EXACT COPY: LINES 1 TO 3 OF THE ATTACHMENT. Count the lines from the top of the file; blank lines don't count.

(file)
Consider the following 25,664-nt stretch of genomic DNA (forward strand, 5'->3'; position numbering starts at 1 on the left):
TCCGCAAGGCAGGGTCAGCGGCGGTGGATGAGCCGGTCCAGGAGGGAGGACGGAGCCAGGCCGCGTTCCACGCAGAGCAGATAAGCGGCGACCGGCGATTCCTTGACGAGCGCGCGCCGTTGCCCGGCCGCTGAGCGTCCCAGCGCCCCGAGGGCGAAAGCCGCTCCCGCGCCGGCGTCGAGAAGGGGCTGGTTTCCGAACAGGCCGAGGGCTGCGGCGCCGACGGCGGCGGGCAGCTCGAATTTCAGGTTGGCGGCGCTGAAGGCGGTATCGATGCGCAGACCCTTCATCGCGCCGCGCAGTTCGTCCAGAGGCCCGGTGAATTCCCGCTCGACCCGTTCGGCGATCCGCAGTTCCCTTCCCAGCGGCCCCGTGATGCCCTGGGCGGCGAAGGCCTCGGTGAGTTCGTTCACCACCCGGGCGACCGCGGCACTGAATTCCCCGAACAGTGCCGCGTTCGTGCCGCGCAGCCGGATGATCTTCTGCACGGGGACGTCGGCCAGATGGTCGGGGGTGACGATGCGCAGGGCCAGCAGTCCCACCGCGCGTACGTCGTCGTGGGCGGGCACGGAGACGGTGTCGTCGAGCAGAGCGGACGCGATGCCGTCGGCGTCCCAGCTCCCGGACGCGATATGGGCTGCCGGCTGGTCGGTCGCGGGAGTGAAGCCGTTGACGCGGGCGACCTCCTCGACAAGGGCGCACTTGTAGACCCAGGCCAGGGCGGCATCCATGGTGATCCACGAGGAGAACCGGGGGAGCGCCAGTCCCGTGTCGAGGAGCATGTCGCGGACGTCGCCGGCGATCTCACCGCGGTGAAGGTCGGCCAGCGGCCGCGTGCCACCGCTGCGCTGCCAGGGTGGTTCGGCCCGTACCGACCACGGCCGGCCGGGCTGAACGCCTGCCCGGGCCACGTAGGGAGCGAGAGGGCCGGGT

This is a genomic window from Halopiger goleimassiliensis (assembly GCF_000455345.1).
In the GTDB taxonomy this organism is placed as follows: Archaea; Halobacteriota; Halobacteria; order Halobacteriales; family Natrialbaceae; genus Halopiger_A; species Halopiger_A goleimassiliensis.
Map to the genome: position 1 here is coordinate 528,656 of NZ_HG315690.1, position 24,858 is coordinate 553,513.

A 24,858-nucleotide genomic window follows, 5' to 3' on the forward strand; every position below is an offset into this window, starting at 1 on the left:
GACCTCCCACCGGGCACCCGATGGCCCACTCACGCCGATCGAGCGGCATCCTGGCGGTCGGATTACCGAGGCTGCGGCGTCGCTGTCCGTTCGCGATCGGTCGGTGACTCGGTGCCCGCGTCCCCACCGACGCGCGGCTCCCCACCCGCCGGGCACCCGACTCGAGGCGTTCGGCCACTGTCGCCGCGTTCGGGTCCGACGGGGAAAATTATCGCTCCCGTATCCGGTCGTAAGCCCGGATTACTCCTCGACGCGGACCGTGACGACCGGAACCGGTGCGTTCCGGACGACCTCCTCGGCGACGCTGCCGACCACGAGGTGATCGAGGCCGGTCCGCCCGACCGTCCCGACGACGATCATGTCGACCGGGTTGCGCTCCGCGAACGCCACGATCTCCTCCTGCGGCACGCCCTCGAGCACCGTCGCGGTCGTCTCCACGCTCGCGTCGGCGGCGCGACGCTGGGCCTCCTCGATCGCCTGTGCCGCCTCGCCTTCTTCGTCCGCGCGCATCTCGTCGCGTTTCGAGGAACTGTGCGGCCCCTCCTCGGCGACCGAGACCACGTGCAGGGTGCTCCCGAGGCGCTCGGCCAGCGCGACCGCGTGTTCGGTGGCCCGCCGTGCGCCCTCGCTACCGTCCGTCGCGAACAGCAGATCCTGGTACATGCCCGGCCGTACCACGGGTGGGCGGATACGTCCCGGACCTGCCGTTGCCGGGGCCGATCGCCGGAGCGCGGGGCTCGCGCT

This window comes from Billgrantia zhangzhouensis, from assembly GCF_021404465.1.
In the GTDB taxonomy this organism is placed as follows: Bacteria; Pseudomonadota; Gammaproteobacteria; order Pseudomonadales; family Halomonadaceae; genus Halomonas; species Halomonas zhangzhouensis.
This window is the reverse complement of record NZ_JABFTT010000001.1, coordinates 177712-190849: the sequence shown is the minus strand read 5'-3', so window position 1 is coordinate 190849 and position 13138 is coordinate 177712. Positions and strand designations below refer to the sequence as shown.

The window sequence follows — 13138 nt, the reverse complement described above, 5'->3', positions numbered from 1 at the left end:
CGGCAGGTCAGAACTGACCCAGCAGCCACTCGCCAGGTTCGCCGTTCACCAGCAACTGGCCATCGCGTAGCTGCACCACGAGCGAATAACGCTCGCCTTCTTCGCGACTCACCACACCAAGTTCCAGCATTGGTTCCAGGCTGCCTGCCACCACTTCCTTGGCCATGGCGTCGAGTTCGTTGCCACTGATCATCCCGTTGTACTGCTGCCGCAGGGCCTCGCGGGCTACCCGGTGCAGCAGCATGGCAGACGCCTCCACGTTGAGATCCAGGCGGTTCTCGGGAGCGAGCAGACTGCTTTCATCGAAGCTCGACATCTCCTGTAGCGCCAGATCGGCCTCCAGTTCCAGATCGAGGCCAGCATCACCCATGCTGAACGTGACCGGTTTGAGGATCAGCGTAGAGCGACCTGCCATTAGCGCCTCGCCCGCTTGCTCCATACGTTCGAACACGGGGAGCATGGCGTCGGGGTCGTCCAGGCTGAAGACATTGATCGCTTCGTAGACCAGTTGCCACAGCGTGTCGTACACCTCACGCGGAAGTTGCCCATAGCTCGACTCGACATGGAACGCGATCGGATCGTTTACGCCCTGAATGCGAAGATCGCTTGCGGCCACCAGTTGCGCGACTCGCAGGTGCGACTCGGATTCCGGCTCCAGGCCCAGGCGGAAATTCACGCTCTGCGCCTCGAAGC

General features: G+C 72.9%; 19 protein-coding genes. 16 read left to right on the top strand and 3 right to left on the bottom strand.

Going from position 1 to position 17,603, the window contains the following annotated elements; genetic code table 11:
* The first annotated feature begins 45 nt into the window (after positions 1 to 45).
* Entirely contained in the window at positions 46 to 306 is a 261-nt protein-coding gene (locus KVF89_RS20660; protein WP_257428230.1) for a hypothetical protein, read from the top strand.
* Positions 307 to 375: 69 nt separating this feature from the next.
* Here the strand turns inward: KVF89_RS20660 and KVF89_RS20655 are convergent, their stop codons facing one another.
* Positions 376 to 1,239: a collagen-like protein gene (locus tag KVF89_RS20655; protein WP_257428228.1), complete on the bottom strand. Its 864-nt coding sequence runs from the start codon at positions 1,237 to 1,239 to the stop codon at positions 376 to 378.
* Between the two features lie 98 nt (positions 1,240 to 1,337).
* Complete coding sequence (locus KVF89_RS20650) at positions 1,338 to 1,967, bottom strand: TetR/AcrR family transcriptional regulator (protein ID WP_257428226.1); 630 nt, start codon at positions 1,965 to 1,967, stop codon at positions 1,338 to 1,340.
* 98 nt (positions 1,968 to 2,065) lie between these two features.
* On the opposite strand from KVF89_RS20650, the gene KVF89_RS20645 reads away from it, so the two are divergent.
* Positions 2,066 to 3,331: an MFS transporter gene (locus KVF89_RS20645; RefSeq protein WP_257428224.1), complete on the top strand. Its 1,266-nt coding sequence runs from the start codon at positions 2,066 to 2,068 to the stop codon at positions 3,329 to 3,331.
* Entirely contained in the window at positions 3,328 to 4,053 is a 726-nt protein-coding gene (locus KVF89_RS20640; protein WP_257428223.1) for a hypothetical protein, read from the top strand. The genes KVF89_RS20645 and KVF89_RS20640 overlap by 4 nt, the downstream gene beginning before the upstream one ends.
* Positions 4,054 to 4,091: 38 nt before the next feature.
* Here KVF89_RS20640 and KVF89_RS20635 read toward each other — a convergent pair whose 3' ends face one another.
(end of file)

Consider the following 25,664-nt stretch of genomic DNA (forward strand, 5'->3'; position numbering starts at 1 on the left):
TCCGCAAGGCAGGGTCAGCGGCGGTGGATGAGCCGGTCCAGGAGGGAGGACGGAGCCAGGCCGCGTTCCACGCAGAGCAGATAAGCGGCGACCGGCGATTCCTTGACGAGCGCGCGCCGTTGCCCGGCCGCTGAGCGTCCCAGCGCCCCGAGGGCGAAAGCCGCTCCCGCGCCGGCGTCGAGAAGGGGCTGGTTTCCGAACAGGCCGAGGGCTGCGGCGCCGACGGCGGCGGGCAGCTCGAATTTCAGGTTGGCGGCGCTGAAGGCGGTATCGATGCGCAGACCCTTCATCGCGCCGCGCAGTTCGTCCAGAGGCCCGGTGAATTCCCGCTCGACCCGTTCGGCGATCCGCAGTTCCCTTCCCAGCGGCCCCGTGATGCCCTGGGCGGCGAAGGCCTCGGTGAGTTCGTTCACCACCCGGGCGACCGCGGCACTGAATTCCCCGAACAGTGCCGCGTTCGTGCCGCGCAGCCGGATGATCTTCTGCACGGGGACGTCGGCCAGATGGTCGGGGGTGACGATGCGCAGGGCCAGCAGTCCCACCGCGCGTACGTCGTCGTGGGCGGGCACGGAGACGGTGTCGTCGAGCAGAGCGGACGCGATGCCGTCGGCGTCCCAGCTCCCGGACGCGATATGGGCTGCCGGCTGGTCGGTCGCGGGAGTGAAGCCGTTGACGCGGGCGACCTCCTCGACAAGGGCGCACTTGTAGACCCAGGCCAGGGCGGCATCCATGGTGATCCACGAGGAGAACCGGGGGAGCGCCAGTCCCGTGTCGAGGAGCATGTCGCGGACGTCGCCGGCGATCTCACCGCGGTGAAGGTCGGCCAGCGGCCGCGTGCCACCGCTGCGCTGCCAGGGTGGTTCGGCCCGTACCGACCACGGCCGGCCGGGCTGAACGCCTGCCCGGGCCACGTAGGGAGCGAGAGGGCCGGGT

This is a genomic window from Halopiger goleimassiliensis (assembly GCF_000455345.1).